Of Course, I started to school the second year we were back in Rye.  After we girls were going to school, we learned to appreciate another talent our Mother had - her ability as a seamstress.  She made all our clothes and did a commendable job of it.

About the time I started to school the man, Johnnie Thomas, for whom Dad was working concieved the idea of sending regularly, a wagon of general product to the coal mining camps in Huerfano County, which adjoins Pueblo County, to be peddled out among the residents of the coal camps both North and South of Walsenberg.  Dad was given charge of the venture and built up quite a good trade.  But the trips were long and lonely.  So after a time, he decided he could see more of his family if we moved to Walsenberg, since he consumed much more time with his peddling than was spent making the trips back and forth to Rye.

We moved the summer before I was eight and after that the pattern of our family life changed.  Walsenberg was much larger than Rye, we had no relatives or tried friends to be with often, there was no inviting hills close to go into on pleasure walks, Dad no longer had the group of five to seven men - all relatives by either birth or marriage - who had always done their Fall hunting in the mountains near Rye, there was no one who seemed to care whether we ever went inside a church.  So Dad made the trips to Rye for more commodities usually on the weekends.

After two school years, Dad gave up the huckstering and found work at the coal mine at Pictou North of Walsenberg some three miles.  He had elways had a marvelous head for mathematics, machines and electricity, so he fired the boilers and ran the power house for some time.  Then he was put down in the mine to run the pumps that kept water from flooding it, thus making mining impossible.

Of course we moved to Pictou where both Evalyn and I finished grade school.  For Evalyn it was a two year period, then since there was no High School at Pictou, arrangements were made for her to go to Mancos Colorado, in Montezuma County, live with and work for Uncle French Moore, Dad's youngest brother and his wife aunt Hattie, and attended High School.  That was the Fall of 1905.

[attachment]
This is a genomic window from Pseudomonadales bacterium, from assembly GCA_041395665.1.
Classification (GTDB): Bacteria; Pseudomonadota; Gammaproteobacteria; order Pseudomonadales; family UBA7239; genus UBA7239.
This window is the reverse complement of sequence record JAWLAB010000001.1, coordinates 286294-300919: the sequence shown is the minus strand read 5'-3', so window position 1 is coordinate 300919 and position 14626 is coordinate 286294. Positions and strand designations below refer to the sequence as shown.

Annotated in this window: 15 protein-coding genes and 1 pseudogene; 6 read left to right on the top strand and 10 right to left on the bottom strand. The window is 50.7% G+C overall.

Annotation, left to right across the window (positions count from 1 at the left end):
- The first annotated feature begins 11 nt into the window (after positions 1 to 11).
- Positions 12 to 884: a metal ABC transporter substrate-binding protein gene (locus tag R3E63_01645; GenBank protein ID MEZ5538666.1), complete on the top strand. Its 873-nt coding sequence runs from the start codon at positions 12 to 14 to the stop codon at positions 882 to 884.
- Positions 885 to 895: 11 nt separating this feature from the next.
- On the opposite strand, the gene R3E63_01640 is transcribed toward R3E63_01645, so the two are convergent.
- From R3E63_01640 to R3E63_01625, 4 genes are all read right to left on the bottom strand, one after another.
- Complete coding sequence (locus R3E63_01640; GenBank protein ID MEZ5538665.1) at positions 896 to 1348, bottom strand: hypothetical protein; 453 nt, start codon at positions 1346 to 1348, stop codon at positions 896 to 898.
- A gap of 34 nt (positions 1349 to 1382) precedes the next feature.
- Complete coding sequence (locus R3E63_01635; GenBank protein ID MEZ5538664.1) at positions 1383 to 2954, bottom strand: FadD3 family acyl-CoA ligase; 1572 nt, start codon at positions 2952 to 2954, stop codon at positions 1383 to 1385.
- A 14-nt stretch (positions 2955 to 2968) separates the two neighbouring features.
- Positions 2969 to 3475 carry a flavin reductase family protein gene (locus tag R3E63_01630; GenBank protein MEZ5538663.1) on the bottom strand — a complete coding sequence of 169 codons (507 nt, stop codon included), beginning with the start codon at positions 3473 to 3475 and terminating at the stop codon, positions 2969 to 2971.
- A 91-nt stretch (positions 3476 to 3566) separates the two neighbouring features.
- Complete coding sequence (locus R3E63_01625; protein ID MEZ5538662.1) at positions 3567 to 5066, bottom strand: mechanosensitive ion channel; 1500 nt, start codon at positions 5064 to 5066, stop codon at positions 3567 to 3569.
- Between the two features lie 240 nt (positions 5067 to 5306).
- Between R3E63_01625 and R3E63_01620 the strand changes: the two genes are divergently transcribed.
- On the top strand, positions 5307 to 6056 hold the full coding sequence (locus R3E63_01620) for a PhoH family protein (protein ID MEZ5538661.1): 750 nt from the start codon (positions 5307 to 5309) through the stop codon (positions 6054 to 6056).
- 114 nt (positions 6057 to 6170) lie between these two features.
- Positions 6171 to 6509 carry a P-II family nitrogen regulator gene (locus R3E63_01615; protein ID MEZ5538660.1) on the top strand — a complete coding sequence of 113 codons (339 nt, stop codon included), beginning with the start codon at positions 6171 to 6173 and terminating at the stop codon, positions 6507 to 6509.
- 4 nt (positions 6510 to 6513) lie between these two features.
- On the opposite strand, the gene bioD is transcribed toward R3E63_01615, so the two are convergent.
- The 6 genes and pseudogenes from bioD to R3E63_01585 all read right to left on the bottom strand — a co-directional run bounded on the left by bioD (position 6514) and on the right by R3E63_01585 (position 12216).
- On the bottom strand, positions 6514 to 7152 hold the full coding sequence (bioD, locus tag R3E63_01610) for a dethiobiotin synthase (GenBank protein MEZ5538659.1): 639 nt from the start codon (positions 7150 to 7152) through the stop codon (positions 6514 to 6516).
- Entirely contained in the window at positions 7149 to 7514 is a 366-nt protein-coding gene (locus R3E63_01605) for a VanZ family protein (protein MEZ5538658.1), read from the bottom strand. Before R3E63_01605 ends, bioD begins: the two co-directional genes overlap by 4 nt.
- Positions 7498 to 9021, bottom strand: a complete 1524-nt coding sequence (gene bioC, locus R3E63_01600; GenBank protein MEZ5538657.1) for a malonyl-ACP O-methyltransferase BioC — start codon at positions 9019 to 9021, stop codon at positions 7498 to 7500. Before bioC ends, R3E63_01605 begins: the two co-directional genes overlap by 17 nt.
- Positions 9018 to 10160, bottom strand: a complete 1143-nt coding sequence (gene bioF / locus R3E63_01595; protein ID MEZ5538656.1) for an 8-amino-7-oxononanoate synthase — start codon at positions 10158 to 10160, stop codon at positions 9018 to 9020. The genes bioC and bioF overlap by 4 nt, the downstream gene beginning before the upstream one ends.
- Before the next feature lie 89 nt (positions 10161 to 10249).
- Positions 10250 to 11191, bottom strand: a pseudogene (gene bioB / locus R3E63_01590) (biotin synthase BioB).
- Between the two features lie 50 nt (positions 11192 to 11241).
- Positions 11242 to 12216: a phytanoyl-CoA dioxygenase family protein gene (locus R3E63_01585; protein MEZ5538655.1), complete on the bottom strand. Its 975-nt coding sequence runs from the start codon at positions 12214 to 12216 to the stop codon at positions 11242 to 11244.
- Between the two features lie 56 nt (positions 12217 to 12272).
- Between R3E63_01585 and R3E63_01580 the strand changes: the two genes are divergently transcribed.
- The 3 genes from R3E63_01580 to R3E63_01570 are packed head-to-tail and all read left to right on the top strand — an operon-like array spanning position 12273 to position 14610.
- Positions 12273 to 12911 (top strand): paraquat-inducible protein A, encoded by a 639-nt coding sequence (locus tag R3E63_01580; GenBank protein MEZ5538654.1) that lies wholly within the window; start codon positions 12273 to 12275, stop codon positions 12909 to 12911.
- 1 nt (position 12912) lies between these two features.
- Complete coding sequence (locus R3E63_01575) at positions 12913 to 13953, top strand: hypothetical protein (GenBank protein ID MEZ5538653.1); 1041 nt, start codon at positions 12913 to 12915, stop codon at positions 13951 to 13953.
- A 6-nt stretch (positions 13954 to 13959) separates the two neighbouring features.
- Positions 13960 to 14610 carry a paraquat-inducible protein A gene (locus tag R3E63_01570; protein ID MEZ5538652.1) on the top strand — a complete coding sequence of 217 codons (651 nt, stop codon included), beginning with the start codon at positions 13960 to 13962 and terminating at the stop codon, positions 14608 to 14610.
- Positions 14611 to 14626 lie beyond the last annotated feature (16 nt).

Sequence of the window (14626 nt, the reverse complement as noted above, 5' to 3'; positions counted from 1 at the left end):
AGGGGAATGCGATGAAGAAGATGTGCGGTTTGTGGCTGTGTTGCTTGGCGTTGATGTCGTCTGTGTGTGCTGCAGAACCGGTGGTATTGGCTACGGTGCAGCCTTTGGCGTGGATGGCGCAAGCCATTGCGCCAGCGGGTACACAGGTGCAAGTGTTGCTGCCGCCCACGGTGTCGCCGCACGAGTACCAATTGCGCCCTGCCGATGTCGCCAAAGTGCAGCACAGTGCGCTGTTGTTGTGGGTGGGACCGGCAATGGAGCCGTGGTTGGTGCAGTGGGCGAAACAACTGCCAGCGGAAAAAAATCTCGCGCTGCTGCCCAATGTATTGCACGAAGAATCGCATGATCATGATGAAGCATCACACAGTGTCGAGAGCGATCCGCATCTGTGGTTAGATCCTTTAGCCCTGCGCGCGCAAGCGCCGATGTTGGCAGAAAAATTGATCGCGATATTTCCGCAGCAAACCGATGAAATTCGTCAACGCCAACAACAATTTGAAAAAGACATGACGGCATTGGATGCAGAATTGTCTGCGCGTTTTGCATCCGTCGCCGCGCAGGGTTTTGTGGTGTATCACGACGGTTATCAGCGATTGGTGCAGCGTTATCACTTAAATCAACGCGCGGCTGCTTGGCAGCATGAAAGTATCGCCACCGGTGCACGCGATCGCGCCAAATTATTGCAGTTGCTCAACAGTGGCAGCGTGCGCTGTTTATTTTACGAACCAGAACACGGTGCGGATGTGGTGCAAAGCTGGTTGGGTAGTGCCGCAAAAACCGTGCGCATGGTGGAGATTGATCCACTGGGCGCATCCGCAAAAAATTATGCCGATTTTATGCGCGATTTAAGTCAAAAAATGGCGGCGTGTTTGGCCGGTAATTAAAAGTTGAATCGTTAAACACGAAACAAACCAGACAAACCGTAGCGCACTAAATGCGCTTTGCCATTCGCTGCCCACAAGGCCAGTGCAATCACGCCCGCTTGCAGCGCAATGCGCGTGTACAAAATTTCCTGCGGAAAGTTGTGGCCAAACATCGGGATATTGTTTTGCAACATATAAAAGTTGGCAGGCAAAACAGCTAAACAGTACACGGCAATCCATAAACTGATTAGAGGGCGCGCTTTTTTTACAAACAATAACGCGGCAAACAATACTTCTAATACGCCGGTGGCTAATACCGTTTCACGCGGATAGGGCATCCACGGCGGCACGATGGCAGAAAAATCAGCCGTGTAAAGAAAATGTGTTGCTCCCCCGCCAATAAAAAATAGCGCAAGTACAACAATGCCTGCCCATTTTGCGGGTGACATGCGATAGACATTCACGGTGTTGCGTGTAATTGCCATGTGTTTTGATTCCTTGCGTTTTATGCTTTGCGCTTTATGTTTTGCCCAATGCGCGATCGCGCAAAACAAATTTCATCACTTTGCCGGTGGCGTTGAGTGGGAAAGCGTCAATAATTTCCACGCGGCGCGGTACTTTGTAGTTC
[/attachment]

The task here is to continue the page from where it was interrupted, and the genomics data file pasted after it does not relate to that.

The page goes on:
In the summer of 1907, Uncle French learned of a man who owned land, between Mancos and Durango, which showed outcroppings of coal.  He was trying to find a man to test out possibilities for a coal mine or mines.  Uncle French wrote Dad to learn if he would be interested in doing the test work. With Evalyn already over in that part of the State, Dad corresponded with the man and they finally came to terms.  So we moved that summer over to Durango in LaPlata County.

We spent the next five years there during which time I finished all my High School work.  Evalyn came home after we were in Durango, she completed her last two years of High school, graduating in 1909.  I had two more years to go at that time.

It was on a Winter's day during my senior year, that we four welcomed a little baby brother into our family circle.  That was February 26, 1911 during a heavy snow storm.  As much as three feet of snow down on the ground and more falling when we had to call the doctor for Mother.  That boy, Ronald Leroy - named by the younger of his two sisters - was the pride and joy of us all,  and for some reason, I the only survivor of the four, who welcomed him, still love him very much.

Ellen Bertha Moore-Lathrop (later Johnson). date uncertain but after Robert Lee Moore died 1949. (he is buried in Greeley CO at Linngrove cemetery).
typed by Karen Moore-McKenzie, granddaughter of Ronald Leroy Moore.

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© Karen Mitchell